Recording of patient consent for cancer treatments such as chemotherapy is to be standardised across Scotland.
NHS boards are introducing guidance and forms, which doctors can use to “confidently explain benefits and to patients of their proposed treatment”.
Until now health boards had followed their own processes for systemic anti-cancer treatment (SACT), which includes chemotherapy and other treatments such as immunotherapy.
Changes had been called for by cancer clinicians across Scotland and the new guidance has been developed with Cancer Research UK.
At the start of the pandemic, oncologists were given the option of changing chemotherapy treatment regimes and using medicines normally deemed too expensive, after experts warned the outbreak had shifted the “balance of benefit to risk” for patients receiving chemotherapy.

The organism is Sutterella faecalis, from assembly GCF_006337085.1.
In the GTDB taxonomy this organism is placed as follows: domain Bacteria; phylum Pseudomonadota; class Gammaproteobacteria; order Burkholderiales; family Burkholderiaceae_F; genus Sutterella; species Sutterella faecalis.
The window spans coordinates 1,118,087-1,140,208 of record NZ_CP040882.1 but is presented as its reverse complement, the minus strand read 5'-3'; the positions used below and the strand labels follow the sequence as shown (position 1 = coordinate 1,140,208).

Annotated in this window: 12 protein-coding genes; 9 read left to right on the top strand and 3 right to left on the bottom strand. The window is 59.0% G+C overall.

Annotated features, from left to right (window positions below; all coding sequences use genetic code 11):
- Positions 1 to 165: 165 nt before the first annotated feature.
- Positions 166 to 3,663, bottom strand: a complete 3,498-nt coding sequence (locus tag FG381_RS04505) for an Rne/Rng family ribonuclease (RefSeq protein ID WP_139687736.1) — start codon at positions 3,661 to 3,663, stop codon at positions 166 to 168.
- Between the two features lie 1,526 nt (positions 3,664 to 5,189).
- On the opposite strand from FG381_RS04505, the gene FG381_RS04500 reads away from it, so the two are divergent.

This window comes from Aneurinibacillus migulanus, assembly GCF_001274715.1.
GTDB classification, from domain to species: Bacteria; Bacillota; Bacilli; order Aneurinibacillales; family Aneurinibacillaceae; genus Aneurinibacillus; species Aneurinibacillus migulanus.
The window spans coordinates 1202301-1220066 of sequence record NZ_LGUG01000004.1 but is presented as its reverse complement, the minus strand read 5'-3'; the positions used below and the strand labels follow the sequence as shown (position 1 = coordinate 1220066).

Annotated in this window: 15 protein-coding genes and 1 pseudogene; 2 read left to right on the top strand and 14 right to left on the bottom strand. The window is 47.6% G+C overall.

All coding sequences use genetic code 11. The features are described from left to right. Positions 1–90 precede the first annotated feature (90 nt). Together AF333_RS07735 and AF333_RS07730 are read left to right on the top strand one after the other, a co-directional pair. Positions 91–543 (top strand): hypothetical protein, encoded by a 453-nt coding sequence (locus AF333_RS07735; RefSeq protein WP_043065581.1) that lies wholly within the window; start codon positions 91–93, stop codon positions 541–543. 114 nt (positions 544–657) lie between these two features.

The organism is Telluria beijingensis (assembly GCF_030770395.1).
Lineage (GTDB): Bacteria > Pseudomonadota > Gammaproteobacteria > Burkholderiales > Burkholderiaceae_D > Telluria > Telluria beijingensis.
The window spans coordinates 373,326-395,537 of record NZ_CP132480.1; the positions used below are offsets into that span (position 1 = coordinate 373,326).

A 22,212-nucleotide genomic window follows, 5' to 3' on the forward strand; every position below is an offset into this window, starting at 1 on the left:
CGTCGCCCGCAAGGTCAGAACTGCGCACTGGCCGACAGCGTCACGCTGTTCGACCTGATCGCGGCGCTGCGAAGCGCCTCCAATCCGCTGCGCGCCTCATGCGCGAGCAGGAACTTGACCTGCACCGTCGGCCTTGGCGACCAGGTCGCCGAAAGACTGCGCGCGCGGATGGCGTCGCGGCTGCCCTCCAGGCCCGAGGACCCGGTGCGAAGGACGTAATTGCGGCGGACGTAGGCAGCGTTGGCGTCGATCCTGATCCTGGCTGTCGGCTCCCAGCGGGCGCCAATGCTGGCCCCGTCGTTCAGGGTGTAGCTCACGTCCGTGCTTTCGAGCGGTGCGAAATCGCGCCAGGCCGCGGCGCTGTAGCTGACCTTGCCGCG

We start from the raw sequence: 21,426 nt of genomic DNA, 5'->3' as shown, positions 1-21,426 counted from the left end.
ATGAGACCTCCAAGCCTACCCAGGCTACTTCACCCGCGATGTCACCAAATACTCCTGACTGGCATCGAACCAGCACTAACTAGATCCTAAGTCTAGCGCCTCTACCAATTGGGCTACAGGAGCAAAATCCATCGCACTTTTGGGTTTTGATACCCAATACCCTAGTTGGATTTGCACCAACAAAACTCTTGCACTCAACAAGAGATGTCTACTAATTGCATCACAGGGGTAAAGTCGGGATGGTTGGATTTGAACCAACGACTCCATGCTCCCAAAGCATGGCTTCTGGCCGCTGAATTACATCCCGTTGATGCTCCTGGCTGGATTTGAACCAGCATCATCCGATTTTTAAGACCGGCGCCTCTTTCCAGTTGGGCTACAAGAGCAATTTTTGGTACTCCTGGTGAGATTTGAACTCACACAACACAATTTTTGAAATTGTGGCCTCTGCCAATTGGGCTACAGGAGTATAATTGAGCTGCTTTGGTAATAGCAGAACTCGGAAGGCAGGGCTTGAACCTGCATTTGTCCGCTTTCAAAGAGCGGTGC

Professor David Cameron, SACT Lead Clinician for the South East Scotland Cancer Network, sat on the group responsible for developing the new guidance.
“It’s great news for Scottish cancer patients that the same information and consent form will be used for a particular treatment, irrespective of where you are being treated in Scotland,” he said.
Dr Janine Mansi, Chair of the UK-wide group overseeing the development of the new forms, said: “Clinicians using these forms have commended their clarity, and recognise their use to confidently explain benefits and risks to patients of their proposed treatment.
“The forms are also a tool to improve the consistency of information between all healthcare professionals taking consent and their patients.
“We are delighted that Scotland has embraced this initiative, and working with the team from Scotland has enriched the content of the forms as we go through the three-year cycle of upgrading, and produce new forms for the remaining specialist groups.”
The new guidance and forms are now being introduced in NHS boards across Scotland and can be viewed on the Healthcare Improvement Scotland website.
by Henry Anderson